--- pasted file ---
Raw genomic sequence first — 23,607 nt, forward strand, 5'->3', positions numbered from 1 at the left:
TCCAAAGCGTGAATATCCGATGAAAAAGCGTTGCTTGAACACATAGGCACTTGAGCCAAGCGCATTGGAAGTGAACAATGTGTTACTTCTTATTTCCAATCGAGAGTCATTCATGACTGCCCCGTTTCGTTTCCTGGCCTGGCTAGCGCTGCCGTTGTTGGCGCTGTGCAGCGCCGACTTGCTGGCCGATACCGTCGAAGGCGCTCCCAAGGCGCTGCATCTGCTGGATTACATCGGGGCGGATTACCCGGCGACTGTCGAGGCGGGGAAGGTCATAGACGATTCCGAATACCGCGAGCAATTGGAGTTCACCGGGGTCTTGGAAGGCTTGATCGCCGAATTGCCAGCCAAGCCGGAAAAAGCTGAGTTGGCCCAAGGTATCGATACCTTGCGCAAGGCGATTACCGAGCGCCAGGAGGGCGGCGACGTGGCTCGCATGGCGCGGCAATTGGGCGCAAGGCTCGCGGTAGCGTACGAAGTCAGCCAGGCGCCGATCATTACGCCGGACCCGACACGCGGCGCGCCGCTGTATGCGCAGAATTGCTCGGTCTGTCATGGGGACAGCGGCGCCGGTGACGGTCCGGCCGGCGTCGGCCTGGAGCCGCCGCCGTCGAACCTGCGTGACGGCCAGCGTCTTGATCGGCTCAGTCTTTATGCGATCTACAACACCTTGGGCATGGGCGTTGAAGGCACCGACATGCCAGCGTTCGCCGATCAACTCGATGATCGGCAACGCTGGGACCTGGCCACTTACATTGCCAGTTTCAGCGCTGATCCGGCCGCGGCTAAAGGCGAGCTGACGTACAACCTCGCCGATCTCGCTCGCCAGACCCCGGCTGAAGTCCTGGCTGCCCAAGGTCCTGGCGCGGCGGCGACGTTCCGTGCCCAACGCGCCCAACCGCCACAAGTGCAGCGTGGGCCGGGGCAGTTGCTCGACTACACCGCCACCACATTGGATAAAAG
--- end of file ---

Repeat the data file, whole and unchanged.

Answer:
Raw genomic sequence first — 23,607 nt, forward strand, 5'->3', positions numbered from 1 at the left:
TCCAAAGCGTGAATATCCGATGAAAAAGCGTTGCTTGAACACATAGGCACTTGAGCCAAGCGCATTGGAAGTGAACAATGTGTTACTTCTTATTTCCAATCGAGAGTCATTCATGACTGCCCCGTTTCGTTTCCTGGCCTGGCTAGCGCTGCCGTTGTTGGCGCTGTGCAGCGCCGACTTGCTGGCCGATACCGTCGAAGGCGCTCCCAAGGCGCTGCATCTGCTGGATTACATCGGGGCGGATTACCCGGCGACTGTCGAGGCGGGGAAGGTCATAGACGATTCCGAATACCGCGAGCAATTGGAGTTCACCGGGGTCTTGGAAGGCTTGATCGCCGAATTGCCAGCCAAGCCGGAAAAAGCTGAGTTGGCCCAAGGTATCGATACCTTGCGCAAGGCGATTACCGAGCGCCAGGAGGGCGGCGACGTGGCTCGCATGGCGCGGCAATTGGGCGCAAGGCTCGCGGTAGCGTACGAAGTCAGCCAGGCGCCGATCATTACGCCGGACCCGACACGCGGCGCGCCGCTGTATGCGCAGAATTGCTCGGTCTGTCATGGGGACAGCGGCGCCGGTGACGGTCCGGCCGGCGTCGGCCTGGAGCCGCCGCCGTCGAACCTGCGTGACGGCCAGCGTCTTGATCGGCTCAGTCTTTATGCGATCTACAACACCTTGGGCATGGGCGTTGAAGGCACCGACATGCCAGCGTTCGCCGATCAACTCGATGATCGGCAACGCTGGGACCTGGCCACTTACATTGCCAGTTTCAGCGCTGATCCGGCCGCGGCTAAAGGCGAGCTGACGTACAACCTCGCCGATCTCGCTCGCCAGACCCCGGCTGAAGTCCTGGCTGCCCAAGGTCCTGGCGCGGCGGCGACGTTCCGTGCCCAACGCGCCCAACCGCCACAAGTGCAGCGTGGGCCGGGGCAGTTGCTCGACTACACCGCCACCACATTGGATAAAAG